The opinion of the court was delivered by: Glasser, United States District Judge
Pending before the Court are motions in limine made by the parties as follows: By the defendant Silverman:
1. Preclude testimony of proposed witnesses Giuseppe Bono, Piera Bono, Salvatore Bono, Tanya Bono, Salvatore Conte, Carmel Reddington and Michael Grossbard, M.D.
2. Dismiss Giuseppe Bono's claim for loss of consortium if his testimony is precluded.
3. Exclude excerpts from reports of Drs. Harrison and Grossbard and various bills.
4. Exclude pain and suffering testimony by expert witness.
5. Exclude evidence of medical malpractice and loss of consortium post July 22, 2002.
6. Exclude plaintiffs' expert testimony as to decedent's cause of death.
7. Exclude plaintiffs' expert reliance upon report of Dr. Savaterri.
8. Exclude report of Dr. Savaterri.
By the defendant Lederman:
1. Joins in the foregoing motion in limine.
2. Preclude testimony regarding inducing plaintiff to travel to the United States.
3. Preclude testimony regarding the event involving Dr. Lederman and George Harrison.
The plaintiff's motions are imbedded in his opposition to those motions.
This case is now six years old. It commenced as an action on behalf of 20 Italian Nationals, all of whom succumbed to cancers, against three doctors who treated them, the hospital in which they were treated and various directors, officers and employees of the hospital. The claims asserted were for medical malpractice, negligence, lack of informed consent, consumer fraud, violation of New York General Business Law § § 349-350 and wrongful death. Over the years and through the course of 195 docket entries, the case has dwindled down to one plaintiff and two defendants. Knowledge of the facts will not be assumed nor will they be retold, having been related before. The reader is referred, instead to Gotlin v. Lederman, 616 F. Supp.2d 376 (E.D.N.Y. 2009), and Gotlin v. Lederman, 367 F. Sup.2d 349 (E.D.N.Y. 2005), in each of which the facts were set out more or less extensively.*fn1
The motions to preclude the witnesses named, being the most significant for the outcome, if not the survival of this lawsuit, will be addressed first. To put the issue in a nutshell, discovery was closed on March 31, 2007 by Order of Magistrate Judge Mann (Judge Mann), dated May 25, 2006. The names of witnesses plaintiff contemplates calling at trial was not made known to the defendants until listed in the joint pretrial order in December 2009, approximately four months before jury selection and trial were to commence, and more than two years after discovery was closed, hence this motion.
An informed determination of this motion cannot be made without an understanding of the relevant history which precedes it. The May 25th Order referenced above fixed a precise schedule for the stages of discovery, among which were: 2) All parties shall serve Rule 26 Disclosure by June 15, 2006; 3) All parties shall serve responses to limited Requests for Production of Documents . . . by June 30, 2006; 6) Plaintiff to serve Responses to Interrogatories by September 15, 2006; 9) Depositions to be completed by February 15, 2007. . . it is anticipated that approximately seventy (70) witnesses will be deposed; 10) Fact discovery to be completed by March 31, 2007. In addition, a settlement conference was scheduled for April 13, 2007 at 10:00 a.m. Document #58.
In a letter dated April 13, 2007, counsel for defendant Silverman advised Judge Mann that plaintiff did not respond to his request for production of documents; that plaintiff did not make any Rule 26 disclosure; that plaintiff made no response to interrogatories; that plaintiff failed to respond to a Notice to Produce Expert Witness Information; that plaintiff failed to provide authorization to obtain medical records; that no plaintiffs were produced or offered to be produced for their depositions. The letter concluded with a request that the plaintiff's actions should be dismissed or, alternatively, that plaintiffs be precluded from offering any evidence at trial. Docket #57.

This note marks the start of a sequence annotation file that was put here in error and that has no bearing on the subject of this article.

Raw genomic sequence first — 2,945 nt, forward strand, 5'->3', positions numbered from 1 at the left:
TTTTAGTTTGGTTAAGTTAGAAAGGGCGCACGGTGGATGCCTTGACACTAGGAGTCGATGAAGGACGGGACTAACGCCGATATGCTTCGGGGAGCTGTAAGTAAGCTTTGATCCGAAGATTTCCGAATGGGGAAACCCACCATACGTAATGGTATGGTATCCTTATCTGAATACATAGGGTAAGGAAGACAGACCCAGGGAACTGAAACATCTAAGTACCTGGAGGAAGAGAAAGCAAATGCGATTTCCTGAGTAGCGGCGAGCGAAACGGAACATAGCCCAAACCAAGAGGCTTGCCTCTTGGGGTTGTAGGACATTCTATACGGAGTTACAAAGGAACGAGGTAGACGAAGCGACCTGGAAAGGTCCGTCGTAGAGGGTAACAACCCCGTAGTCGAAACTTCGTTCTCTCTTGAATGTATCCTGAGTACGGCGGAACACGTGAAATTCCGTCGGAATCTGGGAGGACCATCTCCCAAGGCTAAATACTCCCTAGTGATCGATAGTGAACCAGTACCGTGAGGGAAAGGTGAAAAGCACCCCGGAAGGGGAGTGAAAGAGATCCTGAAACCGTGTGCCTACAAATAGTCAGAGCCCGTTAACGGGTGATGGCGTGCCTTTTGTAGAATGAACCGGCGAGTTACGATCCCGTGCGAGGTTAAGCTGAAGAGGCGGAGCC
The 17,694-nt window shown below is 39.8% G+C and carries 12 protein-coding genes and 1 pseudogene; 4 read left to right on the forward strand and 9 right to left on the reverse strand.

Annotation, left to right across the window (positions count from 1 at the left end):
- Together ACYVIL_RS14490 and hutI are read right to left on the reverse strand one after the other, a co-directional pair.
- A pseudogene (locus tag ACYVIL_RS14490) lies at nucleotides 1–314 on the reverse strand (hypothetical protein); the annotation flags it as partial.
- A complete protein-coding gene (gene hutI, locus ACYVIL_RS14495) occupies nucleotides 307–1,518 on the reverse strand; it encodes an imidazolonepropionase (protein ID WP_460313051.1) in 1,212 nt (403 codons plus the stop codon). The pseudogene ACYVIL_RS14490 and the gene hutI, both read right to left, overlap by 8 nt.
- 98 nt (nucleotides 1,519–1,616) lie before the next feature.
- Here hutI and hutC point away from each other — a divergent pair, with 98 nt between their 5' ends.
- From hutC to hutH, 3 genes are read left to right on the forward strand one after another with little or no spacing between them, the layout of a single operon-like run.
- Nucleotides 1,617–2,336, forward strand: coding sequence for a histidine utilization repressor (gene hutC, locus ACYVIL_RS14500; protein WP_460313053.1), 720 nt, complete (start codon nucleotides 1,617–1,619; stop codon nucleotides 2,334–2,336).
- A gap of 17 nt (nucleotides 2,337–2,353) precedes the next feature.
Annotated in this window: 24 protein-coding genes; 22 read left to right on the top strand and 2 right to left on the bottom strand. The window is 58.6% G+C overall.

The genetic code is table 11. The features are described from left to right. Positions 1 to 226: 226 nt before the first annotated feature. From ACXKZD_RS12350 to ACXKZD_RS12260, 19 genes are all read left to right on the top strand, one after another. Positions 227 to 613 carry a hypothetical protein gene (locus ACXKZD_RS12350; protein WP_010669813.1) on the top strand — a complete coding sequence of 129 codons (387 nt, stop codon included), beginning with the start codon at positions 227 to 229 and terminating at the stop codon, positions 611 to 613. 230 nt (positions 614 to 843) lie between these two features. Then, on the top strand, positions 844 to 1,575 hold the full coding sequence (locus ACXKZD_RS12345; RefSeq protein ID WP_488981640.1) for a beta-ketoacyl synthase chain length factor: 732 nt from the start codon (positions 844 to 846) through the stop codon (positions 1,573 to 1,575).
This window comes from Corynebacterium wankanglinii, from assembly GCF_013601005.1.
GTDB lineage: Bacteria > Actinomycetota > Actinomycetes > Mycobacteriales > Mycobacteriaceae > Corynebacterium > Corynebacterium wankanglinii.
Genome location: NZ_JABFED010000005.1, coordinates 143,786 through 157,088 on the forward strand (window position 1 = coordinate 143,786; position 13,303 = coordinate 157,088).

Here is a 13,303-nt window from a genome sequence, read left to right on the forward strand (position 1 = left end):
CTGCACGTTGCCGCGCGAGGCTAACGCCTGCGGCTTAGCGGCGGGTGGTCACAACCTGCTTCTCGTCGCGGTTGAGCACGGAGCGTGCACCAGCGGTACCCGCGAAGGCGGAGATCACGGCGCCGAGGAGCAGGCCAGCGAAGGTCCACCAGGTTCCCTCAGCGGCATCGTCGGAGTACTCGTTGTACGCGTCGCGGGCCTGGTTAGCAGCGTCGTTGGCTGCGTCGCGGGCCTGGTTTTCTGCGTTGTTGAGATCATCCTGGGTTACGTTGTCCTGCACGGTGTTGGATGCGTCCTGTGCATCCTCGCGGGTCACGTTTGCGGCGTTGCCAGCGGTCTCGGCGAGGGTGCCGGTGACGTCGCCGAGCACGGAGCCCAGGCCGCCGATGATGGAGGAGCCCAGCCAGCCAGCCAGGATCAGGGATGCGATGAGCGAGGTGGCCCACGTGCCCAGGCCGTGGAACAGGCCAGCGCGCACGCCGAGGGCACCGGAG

By letter dated April 16, 2007, after fact discovery was closed, the plaintiffs' counsel requested an extension of the discovery deadline. Docket #59.
In a comprehensive Report and Recommendation (R&R) embedded in a Memorandum and Order dated May 7th, 2007, Judge Mann concluded that the plaintiffs' request to reopen discovery should be denied. She noted that all the attorneys representing the various defendants appeared at the scheduled conference on April 13th, but the plaintiffs' attorney did not. He claimed that he was unaware of the conference notwithstanding that every other attorney was. "More disturbing," she noted, was his admission "that little, if any discovery had occurred in the eleven months since the Court had adopted the parties' proposed schedule. Indeed, plaintiffs had not even served their automatic disclosure which was due June 15, 2006. Nor had they responded to any of the defendant discovery demands. Not a single deposition had been conducted." He offered no excuse for failing to make a timely motion to extend discovery before its deadline. A comprehensive review of the standard reflected in Fed. R. Civ. P. 16(b), namely, that a Court ordered schedule "shall not be modified except upon a showing of good cause" against the background of the flagrant disregard for the Court scheduling Order drove Judge Mann to conclude that his request to extend the discovery deadline should be denied notwithstanding her sensitivity to "the fact that refusing to reopen discovery might be viewed as penalizing plaintiff for the neglect of their attorney." An objection was filed to that determination and in a Memorandum and Order ...